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The teachers

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Christine Tailer

By Christine Tailer
HCP columnist

It took a while for us to get ready.

Of course, I dusted the house, mopped the floors and tidied up my marble displays. I then moved over to the 388-square-foot cabin, our first home here in the creek valley, and I whisked away cobwebs, swept, dusted and mopped some more. Because the little house has no full-time inhabitants and serves only as a space for guests, it really does need a good cleaning every so often.

Next, I moved on to organize and weed the greenhouse. Before we built the greenhouse, I had no idea how fast weeds could spring from a greenhouse’s dirt floor. Even though I’ve spread bark and chips from fallen walnut trees around the farm, I still need to weed it at least one a week. If I don't, the greenhouse quickly becomes a jungle. I decided to leave a few seed start trays floating in the float bed as examples of how I start my garden. The rest of the trays I cleaned off with the spray hose. Then, I moved across the driveway to weed the garden.

With the garden thoroughly weeded and lightly tilled with my garden weasel (an ingenious device), I looked over toward the pasture where the horses and sheep were grazing in the shade of the roadside trees. Rake and shovel in hand, I gathered up every bit of horse droppings from the paddock and fed our ever-hungry compost pile. I filled the wheelbarrow up twice and then raked across the dirt. The paddock looked lovely. I stood back and gazed out across the pasture. It looked as though it could use a good mowing, so Greg set out to mow while the sheep and horses looked on from the shade.

We never cease to be amazed by how quickly the grass grows in the creek valley. I believe that the heavy dew every morning assures its vigor, so of course we decided to mow along both sides of the road, beside the creek and around all our farm buildings, the upper and lower orchards, as well as the upper field where the little house and log cabin stand.

Now this work was work that we would have been doing anyway, but not necessarily all done with the goal of getting everything in tip top shape in a timely fashion, so that we could share our world with 37 teachers who were stopping by for a visit.

They were STEAMology teachers, a moniker that stands for Science, Technology, Engineering, Agriculture and Mathematics, and were visiting numerous sites across our county and a neighboring county over the course of two weeks. Their goal was to learn about various local enterprises and then take their gained knowledge back to their rural classrooms.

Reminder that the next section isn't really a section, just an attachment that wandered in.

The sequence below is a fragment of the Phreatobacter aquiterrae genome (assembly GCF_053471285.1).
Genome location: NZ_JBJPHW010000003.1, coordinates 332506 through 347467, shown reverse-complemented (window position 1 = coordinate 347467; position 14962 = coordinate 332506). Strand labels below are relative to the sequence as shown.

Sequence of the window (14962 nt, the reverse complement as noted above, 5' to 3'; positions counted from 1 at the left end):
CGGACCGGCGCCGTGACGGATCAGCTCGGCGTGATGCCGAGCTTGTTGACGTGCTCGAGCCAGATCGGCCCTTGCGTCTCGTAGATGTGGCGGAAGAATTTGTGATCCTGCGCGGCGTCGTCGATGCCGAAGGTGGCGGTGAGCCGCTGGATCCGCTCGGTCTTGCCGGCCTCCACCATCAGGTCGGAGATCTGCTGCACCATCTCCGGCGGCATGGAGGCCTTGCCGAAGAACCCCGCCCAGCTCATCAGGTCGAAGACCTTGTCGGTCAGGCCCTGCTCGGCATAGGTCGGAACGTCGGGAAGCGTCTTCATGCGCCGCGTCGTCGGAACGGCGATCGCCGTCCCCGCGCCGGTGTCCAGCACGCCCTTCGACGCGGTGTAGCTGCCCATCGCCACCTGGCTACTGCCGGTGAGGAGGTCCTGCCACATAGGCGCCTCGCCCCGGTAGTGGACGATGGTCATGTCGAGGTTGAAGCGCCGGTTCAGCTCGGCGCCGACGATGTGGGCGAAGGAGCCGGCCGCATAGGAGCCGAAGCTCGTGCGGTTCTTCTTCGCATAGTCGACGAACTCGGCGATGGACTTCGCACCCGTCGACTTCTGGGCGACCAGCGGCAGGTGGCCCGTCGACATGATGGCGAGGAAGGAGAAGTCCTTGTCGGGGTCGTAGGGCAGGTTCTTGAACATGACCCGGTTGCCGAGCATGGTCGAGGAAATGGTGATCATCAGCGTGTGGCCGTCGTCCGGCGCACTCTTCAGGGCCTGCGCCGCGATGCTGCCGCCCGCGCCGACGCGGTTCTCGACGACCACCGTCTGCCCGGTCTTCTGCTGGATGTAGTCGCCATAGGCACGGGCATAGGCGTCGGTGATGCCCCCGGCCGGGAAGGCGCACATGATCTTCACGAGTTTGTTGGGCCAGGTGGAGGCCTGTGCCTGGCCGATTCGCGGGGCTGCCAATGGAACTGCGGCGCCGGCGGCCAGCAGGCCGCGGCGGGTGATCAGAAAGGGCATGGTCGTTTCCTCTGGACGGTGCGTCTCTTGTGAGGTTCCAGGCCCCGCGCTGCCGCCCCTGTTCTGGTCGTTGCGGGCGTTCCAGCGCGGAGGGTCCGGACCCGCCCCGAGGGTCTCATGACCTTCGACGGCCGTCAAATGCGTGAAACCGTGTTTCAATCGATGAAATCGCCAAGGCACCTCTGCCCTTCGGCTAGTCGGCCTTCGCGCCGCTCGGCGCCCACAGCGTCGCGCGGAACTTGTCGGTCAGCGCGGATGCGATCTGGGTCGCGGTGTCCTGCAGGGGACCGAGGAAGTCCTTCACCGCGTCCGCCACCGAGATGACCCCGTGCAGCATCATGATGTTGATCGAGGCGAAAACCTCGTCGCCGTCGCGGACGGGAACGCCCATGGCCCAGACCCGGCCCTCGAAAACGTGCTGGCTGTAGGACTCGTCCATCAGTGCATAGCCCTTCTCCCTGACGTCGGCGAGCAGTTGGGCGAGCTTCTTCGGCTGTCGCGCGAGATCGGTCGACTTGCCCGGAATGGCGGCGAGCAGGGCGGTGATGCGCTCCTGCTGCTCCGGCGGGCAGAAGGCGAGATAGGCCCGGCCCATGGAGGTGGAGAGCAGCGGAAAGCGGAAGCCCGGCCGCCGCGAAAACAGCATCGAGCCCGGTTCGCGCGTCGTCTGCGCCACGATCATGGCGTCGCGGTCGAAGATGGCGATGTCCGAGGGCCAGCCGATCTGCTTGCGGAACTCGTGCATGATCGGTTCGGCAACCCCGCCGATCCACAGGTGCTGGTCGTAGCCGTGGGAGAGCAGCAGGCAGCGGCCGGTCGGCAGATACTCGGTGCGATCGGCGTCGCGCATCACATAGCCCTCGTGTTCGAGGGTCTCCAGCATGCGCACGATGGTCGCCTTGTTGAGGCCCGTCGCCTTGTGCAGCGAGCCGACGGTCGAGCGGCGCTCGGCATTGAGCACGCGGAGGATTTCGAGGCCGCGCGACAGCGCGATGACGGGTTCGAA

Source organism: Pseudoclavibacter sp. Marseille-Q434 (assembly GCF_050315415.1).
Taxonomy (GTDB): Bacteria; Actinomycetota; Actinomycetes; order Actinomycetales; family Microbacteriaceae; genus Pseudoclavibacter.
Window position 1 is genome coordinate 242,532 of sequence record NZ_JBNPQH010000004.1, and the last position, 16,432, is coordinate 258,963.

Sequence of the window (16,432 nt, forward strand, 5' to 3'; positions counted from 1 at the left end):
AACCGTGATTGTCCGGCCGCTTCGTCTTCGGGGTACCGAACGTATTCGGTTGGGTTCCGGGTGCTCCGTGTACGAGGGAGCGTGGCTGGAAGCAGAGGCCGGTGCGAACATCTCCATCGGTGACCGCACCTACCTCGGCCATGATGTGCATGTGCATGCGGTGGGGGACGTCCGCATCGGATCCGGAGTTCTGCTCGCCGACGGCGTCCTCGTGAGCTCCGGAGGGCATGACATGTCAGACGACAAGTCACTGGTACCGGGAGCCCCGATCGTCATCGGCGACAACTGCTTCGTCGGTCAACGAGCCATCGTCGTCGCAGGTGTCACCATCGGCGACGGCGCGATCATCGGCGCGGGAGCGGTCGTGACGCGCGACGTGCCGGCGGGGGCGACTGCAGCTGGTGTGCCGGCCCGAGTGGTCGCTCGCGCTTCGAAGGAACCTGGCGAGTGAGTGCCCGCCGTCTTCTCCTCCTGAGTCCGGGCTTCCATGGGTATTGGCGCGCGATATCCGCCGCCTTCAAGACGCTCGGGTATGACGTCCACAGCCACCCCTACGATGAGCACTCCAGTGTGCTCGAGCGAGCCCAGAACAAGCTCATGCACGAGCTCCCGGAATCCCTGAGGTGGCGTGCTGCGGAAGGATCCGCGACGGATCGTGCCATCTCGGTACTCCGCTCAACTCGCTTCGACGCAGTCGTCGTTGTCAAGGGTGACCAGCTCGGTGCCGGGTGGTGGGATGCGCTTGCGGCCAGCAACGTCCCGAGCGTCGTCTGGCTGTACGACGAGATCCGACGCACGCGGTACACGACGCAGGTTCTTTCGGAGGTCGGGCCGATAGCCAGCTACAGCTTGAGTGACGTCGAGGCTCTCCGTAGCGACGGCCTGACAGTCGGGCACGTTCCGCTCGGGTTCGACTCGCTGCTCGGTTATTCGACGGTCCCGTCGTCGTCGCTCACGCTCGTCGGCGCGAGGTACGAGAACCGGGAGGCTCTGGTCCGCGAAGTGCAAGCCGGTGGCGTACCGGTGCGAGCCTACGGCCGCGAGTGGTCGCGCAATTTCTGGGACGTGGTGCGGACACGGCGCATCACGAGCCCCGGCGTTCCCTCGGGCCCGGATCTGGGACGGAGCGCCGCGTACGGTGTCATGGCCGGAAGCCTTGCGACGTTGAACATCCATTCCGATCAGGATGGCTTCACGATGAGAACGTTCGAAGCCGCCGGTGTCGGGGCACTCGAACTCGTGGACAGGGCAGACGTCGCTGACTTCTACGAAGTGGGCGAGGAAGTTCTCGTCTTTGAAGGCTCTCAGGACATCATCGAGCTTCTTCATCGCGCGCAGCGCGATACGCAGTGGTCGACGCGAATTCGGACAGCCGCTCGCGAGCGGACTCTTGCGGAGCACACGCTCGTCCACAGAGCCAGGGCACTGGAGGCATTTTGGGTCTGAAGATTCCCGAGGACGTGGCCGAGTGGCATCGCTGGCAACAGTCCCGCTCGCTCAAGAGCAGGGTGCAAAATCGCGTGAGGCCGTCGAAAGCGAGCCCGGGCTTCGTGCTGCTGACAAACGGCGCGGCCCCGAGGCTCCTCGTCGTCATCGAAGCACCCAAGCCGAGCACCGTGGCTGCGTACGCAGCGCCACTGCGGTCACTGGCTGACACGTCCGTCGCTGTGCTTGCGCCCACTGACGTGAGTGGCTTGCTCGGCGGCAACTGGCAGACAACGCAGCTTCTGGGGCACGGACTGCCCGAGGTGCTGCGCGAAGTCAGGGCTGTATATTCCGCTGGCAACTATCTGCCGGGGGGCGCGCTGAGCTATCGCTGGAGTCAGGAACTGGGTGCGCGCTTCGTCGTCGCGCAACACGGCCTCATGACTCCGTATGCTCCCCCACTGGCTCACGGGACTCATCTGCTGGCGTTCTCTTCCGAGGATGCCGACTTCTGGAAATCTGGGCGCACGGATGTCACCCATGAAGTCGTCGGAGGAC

On the appointed day, at the appointed hour, a caravan of vehicles pulled into our farm driveway and 37 teachers got out and gathered around us. We proceeded to introduce ourselves and share every aspect of our off-grid world, from our solar-powered machine and wood shops, to our solar-powered home with all of the modern amenities (except air conditioning), as well as our wood-fired hot tub, and yes, all 37 teachers fit into our 950-square-foot log home at once. I had honestly had my doubts.

It was wonderful to share our world, but really, the most wonderful thing I learned from the teachers’ visit, was not that the farm looked lovely or the house sparkled or that our now 4-month old puppy dog was well behaved. It was rather the gift that they brought of allowing me to look at our world through their eyes. Things that are everyday to me, to them were not. As the last car in the caravan pulled out of the drive, I was flooded with the understanding of how truly fortunate Greg and I are.

And as for today? The temperature will be scorching, the humidity high and the grass seems as though it once again needs cutting. The garden needs weeding and the compost pile is ever-hungry. It looks as though I'd better get to work, but with thanks to the teachers, I will definitely be working with a smile.

Christine Tailer is an attorney and former city dweller who moved several years ago, with her husband, Greg, to an off-grid farm in Ohio south-central Ohio. Visit them on the web at 

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